Linear programming duality

The conventional statement of linear programming duality is completely inscrutable.

  • Prime: maximise b^T x subject to Ax \leq c and x \geq 0.
  • Dual: minimise c^T y subject to A^T y \leq b and y \geq 0.

If either problem has a finite optimum then so does the other, and the optima agree.

do understand concrete examples.  Suppose we want to pack the maximum number vertex-disjoint copies of a graph F into a graph G.  In the fractional relaxation, we want to assign each copy of F a weight \lambda_F \in [0,1] such that the weight of all the copies of F at each vertex is at most 1, and the total weight is as large as possible.  Formally, we want to

maximise \sum \lambda_F subject to \sum_{F \ni v} \lambda_F \leq 1 and \lambda_F \geq 0,

which dualises to

minimise \sum \mu_v subject to \sum_{v \in F} \mu_v \geq 1 and \mu_v \geq 0.

That is, we want to weight vertices as cheaply as possible so that every copy of F contains 1 (fractional) vertex.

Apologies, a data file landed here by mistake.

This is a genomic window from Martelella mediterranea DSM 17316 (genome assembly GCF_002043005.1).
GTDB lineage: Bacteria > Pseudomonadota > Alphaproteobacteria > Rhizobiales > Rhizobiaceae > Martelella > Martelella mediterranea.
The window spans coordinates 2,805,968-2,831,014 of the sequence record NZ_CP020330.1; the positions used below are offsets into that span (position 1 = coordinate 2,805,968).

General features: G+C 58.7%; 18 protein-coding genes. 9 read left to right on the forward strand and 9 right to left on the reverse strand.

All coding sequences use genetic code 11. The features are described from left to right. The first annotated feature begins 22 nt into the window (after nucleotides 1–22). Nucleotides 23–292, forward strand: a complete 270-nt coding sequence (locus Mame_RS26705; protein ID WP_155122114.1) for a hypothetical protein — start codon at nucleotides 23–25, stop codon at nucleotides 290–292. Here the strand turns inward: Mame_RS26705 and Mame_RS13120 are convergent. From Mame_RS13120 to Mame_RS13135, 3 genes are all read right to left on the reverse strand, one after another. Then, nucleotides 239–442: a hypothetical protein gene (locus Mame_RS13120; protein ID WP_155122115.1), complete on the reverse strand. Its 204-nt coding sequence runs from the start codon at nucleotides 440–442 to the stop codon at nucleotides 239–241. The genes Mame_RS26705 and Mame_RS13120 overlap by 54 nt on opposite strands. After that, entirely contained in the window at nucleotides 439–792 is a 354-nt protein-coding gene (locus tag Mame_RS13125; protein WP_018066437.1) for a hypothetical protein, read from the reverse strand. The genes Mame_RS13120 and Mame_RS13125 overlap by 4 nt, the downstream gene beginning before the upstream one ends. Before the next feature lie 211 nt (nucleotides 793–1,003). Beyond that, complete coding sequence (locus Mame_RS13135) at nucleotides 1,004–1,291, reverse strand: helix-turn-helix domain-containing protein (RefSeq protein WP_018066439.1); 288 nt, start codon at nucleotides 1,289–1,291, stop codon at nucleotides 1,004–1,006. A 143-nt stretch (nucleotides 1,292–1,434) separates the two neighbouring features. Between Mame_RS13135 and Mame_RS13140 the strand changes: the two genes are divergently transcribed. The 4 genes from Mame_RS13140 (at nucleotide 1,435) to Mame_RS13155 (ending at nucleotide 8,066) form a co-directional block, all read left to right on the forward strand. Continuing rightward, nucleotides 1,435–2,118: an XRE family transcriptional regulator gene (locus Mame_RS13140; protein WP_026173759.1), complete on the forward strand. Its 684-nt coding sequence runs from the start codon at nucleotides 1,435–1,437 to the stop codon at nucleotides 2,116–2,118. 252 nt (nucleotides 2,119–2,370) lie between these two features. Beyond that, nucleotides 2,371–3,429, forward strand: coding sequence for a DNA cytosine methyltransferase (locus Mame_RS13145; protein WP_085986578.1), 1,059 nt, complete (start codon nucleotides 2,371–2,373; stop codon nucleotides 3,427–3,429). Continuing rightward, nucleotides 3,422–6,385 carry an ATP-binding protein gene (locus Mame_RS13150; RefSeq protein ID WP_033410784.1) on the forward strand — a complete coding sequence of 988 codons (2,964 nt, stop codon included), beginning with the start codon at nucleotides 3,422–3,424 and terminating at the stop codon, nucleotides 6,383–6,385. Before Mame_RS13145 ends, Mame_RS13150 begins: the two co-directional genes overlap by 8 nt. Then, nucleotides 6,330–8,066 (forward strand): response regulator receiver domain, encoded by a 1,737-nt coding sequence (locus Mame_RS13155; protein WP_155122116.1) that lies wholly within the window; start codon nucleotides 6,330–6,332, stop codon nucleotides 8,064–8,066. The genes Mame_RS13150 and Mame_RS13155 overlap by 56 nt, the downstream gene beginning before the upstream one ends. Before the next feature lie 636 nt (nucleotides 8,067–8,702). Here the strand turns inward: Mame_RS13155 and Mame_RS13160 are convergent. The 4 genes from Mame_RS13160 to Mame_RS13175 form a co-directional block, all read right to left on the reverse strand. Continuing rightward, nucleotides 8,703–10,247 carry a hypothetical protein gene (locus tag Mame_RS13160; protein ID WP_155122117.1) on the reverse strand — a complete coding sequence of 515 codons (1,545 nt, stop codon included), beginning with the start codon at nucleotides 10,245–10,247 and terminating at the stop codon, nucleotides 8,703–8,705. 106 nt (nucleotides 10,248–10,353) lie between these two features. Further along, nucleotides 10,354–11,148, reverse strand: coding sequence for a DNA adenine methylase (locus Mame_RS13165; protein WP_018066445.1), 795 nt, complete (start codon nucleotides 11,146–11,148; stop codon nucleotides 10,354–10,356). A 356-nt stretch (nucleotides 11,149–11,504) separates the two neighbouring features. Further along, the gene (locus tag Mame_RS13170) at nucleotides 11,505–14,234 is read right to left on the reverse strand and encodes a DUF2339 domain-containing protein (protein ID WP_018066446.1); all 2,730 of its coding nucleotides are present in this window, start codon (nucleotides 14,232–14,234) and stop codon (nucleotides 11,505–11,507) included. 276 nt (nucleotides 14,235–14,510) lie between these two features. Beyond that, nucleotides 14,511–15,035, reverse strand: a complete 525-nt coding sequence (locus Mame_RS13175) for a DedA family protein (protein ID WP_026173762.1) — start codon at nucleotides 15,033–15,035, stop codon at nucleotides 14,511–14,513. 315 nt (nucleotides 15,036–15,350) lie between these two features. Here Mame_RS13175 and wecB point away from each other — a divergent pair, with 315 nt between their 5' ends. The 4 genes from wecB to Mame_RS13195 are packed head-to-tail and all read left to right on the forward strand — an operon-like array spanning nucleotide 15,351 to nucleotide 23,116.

To get from the prime to the dual, all we had to was change a max to a min, swap the variables indexed by F for variables indexed by v and flip one inequality.  This is so easy that I never get it wrong when I’m writing on paper or a board!  But I thought for years that I didn’t understand linear programming duality.

(There are some features of this problem that make things particularly easy: the vectors b and c in the conventional statement both have all their entries equal to 1, and the matrix A is 0/1-valued.  This is very often the case for problems coming from combinatorics.  It also matters that I chose not to make explicit that the inequalities should hold for every v (or F, as appropriate).)

Returning to the general statement, I think I’d be happier with

  • Prime: maximise \sum_j b_j x_j subject to \sum_j A_{ij}x_j \leq c_i and x \geq 0.
  • Dual: minimise \sum_i y_i subject to \sum_i A_{ij} y_i \leq b_j and y \geq 0.

My real objection might be to matrix transposes and a tendency to use notation for matrix multiplication just because it’s there.  In this setting a matrix is just a function that takes arguments of two different types (v and F or, if you must, i and j), and I’d rather label the types explicitly than rely on an arbitrary convention.

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